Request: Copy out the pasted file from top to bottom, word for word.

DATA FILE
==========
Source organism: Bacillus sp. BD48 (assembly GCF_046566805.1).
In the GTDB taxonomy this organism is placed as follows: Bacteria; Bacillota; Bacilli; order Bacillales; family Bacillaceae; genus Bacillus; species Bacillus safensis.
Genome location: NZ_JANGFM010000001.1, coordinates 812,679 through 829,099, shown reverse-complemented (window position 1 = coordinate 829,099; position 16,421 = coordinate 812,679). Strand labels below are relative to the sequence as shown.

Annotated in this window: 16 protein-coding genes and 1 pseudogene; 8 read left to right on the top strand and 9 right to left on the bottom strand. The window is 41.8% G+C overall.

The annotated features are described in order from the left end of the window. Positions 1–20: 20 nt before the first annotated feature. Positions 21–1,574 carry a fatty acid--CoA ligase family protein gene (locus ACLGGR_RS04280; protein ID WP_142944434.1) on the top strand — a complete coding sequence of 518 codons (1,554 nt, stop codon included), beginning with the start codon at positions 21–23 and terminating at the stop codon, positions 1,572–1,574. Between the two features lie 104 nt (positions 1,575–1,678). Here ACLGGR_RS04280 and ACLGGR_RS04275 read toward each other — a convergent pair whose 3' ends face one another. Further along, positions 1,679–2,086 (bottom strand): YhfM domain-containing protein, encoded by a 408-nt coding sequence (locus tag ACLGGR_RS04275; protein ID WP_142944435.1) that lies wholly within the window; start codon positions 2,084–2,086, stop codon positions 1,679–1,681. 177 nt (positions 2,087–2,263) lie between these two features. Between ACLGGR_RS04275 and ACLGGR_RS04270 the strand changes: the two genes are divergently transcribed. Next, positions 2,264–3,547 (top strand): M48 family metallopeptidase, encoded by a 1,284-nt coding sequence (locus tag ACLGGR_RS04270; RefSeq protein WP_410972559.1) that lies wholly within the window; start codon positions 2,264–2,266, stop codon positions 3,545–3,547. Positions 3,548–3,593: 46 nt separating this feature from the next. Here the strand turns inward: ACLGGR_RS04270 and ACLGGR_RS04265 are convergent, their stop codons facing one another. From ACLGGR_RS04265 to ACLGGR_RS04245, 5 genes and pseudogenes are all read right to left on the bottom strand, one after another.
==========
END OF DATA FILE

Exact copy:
Source organism: Bacillus sp. BD48 (assembly GCF_046566805.1).
In the GTDB taxonomy this organism is placed as follows: Bacteria; Bacillota; Bacilli; order Bacillales; family Bacillaceae; genus Bacillus; species Bacillus safensis.
Genome location: NZ_JANGFM010000001.1, coordinates 812,679 through 829,099, shown reverse-complemented (window position 1 = coordinate 829,099; position 16,421 = coordinate 812,679). Strand labels below are relative to the sequence as shown.

Annotated in this window: 16 protein-coding genes and 1 pseudogene; 8 read left to right on the top strand and 9 right to left on the bottom strand. The window is 41.8% G+C overall.

The annotated features are described in order from the left end of the window. Positions 1–20: 20 nt before the first annotated feature. Positions 21–1,574 carry a fatty acid--CoA ligase family protein gene (locus ACLGGR_RS04280; protein ID WP_142944434.1) on the top strand — a complete coding sequence of 518 codons (1,554 nt, stop codon included), beginning with the start codon at positions 21–23 and terminating at the stop codon, positions 1,572–1,574. Between the two features lie 104 nt (positions 1,575–1,678). Here ACLGGR_RS04280 and ACLGGR_RS04275 read toward each other — a convergent pair whose 3' ends face one another. Further along, positions 1,679–2,086 (bottom strand): YhfM domain-containing protein, encoded by a 408-nt coding sequence (locus tag ACLGGR_RS04275; protein ID WP_142944435.1) that lies wholly within the window; start codon positions 2,084–2,086, stop codon positions 1,679–1,681. 177 nt (positions 2,087–2,263) lie between these two features. Between ACLGGR_RS04275 and ACLGGR_RS04270 the strand changes: the two genes are divergently transcribed. Next, positions 2,264–3,547 (top strand): M48 family metallopeptidase, encoded by a 1,284-nt coding sequence (locus tag ACLGGR_RS04270; RefSeq protein WP_410972559.1) that lies wholly within the window; start codon positions 2,264–2,266, stop codon positions 3,545–3,547. Positions 3,548–3,593: 46 nt separating this feature from the next. Here the strand turns inward: ACLGGR_RS04270 and ACLGGR_RS04265 are convergent, their stop codons facing one another. From ACLGGR_RS04265 to ACLGGR_RS04245, 5 genes and pseudogenes are all read right to left on the bottom strand, one after another.